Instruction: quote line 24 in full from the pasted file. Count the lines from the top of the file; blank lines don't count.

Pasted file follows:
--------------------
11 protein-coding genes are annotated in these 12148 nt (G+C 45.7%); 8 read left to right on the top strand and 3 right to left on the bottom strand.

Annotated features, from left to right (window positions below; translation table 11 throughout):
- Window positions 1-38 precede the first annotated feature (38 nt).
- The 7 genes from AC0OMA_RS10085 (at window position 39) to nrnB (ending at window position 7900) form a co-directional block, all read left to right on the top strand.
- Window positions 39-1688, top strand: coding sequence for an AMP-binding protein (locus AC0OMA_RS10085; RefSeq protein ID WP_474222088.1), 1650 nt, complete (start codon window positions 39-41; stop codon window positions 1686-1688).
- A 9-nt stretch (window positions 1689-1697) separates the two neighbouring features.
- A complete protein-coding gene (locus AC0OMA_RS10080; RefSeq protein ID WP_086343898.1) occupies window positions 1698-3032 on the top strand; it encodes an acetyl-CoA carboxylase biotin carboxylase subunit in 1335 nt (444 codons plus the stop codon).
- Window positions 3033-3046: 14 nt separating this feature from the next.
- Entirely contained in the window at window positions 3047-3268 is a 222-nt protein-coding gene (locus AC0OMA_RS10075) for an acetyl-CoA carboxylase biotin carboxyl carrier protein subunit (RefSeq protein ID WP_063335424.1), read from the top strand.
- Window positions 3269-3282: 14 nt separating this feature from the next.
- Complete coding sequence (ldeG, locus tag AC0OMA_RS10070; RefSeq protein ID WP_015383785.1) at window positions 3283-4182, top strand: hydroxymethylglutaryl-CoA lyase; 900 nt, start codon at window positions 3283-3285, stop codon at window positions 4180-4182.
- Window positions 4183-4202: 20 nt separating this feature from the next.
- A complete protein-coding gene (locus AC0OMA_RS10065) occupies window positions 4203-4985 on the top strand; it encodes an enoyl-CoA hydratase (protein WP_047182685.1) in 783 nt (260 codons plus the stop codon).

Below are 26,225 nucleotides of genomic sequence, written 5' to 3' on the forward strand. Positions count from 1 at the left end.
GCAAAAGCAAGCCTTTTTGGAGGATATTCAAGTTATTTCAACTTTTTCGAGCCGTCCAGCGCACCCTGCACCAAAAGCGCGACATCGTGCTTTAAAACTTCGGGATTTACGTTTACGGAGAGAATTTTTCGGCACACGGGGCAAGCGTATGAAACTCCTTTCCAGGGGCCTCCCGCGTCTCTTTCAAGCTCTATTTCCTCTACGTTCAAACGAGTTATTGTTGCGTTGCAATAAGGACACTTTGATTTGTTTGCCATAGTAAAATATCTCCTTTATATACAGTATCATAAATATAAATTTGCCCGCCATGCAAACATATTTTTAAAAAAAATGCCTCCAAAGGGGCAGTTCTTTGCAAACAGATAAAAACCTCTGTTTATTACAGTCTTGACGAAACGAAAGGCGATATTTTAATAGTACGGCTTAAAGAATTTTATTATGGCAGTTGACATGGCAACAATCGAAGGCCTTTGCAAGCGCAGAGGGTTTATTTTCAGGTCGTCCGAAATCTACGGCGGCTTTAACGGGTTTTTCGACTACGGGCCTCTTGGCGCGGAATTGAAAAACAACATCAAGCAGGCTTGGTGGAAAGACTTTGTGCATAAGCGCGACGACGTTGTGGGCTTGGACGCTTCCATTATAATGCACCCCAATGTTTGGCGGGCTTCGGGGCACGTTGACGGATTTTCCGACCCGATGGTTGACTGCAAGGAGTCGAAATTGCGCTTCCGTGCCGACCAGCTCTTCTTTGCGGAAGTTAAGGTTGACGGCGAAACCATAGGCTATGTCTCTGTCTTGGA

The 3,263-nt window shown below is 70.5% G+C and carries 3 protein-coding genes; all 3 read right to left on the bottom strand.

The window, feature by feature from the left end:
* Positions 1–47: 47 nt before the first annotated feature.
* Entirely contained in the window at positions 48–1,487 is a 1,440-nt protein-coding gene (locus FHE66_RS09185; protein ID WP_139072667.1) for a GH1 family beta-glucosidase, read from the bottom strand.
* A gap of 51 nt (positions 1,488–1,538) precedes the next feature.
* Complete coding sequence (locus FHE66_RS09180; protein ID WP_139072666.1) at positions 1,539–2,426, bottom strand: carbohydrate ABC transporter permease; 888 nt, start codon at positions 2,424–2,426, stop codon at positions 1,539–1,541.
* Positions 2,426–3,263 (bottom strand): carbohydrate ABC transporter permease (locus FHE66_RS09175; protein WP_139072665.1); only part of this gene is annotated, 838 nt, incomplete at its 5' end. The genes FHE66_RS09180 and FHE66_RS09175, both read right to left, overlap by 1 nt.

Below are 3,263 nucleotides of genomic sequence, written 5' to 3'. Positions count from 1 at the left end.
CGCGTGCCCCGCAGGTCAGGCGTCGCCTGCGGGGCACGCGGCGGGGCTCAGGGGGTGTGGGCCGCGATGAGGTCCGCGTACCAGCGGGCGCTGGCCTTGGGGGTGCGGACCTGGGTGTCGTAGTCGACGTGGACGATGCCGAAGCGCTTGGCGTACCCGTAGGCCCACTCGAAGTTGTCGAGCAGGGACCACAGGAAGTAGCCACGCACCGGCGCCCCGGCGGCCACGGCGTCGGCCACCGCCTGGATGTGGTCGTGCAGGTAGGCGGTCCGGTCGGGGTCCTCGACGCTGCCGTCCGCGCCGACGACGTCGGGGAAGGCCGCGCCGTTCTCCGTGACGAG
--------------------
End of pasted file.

CGCGTGCCCCGCAGGTCAGGCGTCGCCTGCGGGGCACGCGGCGGGGCTCAGGGGGTGTGGGCCGCGATGAGGTCCGCGTACCAGCGGGCGCTGGCCTTGGGGGTGCGGACCTGGGTGTCGTAGTCGACGTGGACGATGCCGAAGCGCTTGGCGTACCCGTAGGCCCACTCGAAGTTGTCGAGCAGGGACCACAGGAAGTAGCCACGCACCGGCGCCCCGGCGGCCACGGCGTCGGCCACCGCCTGGATGTGGTCGTGCAGGTAGGCGGTCCGGTCGGGGTCCTCGACGCTGCCGTCCGCGCCGACGACGTCGGGGAAGGCCGCGCCGTTCTCCGTGACGAG